Big Money and the Right to Free Speech

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In 1907, trust-busting President Teddy Roosevelt persuaded Congress to ban corporations from contributing to political campaigns. Today, three weeks before its next session is scheduled to open -- with Justice Sonia Sotomayor on the bench for the first time, the US Supreme Court heard a case that could reverse more than 100 years of finance laws that now cover unions as well as corporations. Last year, the Federal Elections Commission banned the broadcast of the video Hillary: The Movie because it was funded by a corporation. Today's unusual meeting was called for arguments on whether the ban on corporate contributions violates the constitutional right to free speech. The ACLU and the National Rifle Association advocate letting them spend, in the interests of unlimited free speech. Democrat Russ Feingold and Republican John McCain warn that a flood of money will drown the voices of ordinary citizens.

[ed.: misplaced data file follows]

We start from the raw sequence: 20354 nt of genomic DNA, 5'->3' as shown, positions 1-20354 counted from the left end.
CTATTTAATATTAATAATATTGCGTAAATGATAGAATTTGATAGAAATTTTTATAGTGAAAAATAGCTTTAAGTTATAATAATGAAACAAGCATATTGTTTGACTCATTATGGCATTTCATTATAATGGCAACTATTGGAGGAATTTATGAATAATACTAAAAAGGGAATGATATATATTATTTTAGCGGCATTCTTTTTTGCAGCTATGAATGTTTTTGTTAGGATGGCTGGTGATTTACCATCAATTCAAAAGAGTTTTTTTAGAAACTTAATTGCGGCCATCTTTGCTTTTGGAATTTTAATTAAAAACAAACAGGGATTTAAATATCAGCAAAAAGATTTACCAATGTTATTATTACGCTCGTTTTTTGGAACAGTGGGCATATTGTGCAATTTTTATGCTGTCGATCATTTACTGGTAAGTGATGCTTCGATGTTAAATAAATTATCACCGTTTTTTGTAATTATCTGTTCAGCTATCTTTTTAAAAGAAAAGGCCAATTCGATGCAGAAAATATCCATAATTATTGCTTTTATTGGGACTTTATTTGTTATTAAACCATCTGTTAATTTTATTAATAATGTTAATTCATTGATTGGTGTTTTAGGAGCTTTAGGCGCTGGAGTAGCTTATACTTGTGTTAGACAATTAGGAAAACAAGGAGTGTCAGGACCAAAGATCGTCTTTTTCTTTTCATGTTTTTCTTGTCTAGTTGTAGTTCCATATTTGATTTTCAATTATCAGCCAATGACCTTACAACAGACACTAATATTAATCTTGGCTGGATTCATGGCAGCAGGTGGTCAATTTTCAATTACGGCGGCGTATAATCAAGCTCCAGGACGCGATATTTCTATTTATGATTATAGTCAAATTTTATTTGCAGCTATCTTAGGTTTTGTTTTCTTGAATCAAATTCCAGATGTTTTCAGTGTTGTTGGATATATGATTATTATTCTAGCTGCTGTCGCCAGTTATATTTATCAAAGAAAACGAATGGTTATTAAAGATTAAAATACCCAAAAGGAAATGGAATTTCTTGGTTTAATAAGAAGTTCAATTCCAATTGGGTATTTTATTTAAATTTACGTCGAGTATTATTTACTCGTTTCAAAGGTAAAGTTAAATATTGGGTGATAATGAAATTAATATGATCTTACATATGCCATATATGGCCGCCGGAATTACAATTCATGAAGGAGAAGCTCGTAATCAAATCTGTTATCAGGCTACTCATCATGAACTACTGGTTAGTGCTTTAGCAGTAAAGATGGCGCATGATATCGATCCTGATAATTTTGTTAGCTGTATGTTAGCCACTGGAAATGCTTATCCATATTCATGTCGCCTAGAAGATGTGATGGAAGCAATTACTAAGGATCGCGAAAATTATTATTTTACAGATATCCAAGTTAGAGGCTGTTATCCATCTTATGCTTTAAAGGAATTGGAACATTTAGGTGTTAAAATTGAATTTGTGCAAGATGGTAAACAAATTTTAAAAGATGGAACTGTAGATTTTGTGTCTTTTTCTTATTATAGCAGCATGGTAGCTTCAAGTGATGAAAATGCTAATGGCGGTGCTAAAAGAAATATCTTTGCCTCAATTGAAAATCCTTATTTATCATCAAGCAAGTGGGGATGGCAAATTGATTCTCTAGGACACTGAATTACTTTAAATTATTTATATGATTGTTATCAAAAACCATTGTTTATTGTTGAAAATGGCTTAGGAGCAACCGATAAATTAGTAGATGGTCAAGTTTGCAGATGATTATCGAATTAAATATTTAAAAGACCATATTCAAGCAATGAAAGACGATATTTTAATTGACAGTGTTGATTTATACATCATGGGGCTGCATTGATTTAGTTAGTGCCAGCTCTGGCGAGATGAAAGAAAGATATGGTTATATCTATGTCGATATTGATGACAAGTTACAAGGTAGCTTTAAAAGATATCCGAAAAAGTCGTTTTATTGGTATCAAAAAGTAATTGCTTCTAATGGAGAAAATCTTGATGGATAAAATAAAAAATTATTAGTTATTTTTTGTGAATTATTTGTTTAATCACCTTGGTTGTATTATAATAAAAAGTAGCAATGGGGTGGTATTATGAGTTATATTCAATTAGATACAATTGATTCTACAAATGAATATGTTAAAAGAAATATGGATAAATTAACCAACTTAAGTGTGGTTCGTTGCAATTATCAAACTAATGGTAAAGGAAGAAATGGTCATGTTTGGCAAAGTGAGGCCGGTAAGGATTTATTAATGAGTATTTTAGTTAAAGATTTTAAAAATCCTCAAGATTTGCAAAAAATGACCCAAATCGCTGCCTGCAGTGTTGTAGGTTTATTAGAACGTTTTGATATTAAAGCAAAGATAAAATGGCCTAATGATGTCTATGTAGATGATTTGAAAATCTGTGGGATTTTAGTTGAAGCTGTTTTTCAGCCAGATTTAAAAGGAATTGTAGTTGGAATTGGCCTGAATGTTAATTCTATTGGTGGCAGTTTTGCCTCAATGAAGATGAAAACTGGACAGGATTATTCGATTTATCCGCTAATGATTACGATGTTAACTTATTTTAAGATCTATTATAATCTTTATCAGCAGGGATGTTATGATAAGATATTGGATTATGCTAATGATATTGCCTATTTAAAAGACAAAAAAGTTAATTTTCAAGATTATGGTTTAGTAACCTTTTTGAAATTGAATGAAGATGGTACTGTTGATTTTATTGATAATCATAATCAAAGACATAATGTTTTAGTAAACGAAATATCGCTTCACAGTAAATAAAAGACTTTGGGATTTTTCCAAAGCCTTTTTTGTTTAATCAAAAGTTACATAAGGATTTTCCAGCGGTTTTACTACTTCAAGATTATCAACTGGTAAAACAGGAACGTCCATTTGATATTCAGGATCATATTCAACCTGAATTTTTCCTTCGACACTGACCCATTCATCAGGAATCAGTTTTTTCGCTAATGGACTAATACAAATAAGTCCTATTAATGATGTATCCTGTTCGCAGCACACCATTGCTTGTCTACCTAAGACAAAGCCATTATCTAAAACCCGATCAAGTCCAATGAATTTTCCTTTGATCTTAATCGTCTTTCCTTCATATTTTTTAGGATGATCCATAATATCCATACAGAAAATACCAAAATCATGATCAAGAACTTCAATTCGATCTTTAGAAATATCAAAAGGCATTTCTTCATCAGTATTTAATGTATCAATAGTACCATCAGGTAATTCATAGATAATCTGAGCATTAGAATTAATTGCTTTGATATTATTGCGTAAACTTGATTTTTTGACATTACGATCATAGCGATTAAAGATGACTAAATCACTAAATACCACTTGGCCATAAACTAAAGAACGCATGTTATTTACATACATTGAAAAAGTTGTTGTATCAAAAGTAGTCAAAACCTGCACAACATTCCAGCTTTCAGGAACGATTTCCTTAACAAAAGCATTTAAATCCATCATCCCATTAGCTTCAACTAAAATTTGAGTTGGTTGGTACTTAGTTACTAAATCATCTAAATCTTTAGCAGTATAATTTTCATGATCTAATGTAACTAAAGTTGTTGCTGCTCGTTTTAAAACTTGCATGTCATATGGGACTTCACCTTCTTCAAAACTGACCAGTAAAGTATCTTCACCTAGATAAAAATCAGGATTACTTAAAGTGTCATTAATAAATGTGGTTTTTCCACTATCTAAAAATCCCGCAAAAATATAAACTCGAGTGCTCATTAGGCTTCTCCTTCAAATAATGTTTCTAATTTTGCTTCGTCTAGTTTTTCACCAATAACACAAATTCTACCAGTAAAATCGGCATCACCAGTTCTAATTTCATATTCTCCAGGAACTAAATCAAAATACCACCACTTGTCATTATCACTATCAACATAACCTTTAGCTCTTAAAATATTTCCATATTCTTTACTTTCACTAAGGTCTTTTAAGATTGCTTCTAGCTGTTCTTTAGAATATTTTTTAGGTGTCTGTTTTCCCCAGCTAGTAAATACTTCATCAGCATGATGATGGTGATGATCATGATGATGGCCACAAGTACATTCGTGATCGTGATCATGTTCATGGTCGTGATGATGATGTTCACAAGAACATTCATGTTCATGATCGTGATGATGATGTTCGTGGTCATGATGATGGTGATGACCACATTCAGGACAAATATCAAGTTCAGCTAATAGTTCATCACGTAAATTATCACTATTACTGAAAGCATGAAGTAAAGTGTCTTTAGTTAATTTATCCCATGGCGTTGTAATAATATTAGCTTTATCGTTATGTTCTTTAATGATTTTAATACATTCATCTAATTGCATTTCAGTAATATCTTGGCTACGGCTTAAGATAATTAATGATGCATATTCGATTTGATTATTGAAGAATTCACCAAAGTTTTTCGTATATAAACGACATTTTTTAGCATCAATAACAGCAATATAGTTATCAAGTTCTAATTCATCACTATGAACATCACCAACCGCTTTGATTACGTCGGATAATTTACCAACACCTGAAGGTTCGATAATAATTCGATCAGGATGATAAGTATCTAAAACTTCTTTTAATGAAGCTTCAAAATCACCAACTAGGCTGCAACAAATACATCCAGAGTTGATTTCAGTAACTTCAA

Joan Biskupic - CNN legal analyst, author and Supreme Court biographer; - @JoanBiskupic, Bradley Smith - Center for Competitive Politics - @CommishSmith, Rick Hasen - professor of Law at UC Irvine, author of “Election Meltdown: Dirty Tricks, Distrust, and the Threat to American Democracy” - @rickhasen, Dave Levinthal - Center for Public Integrity - @davelevinthal

Warren Olney

Sonya Geis, Andrea Brody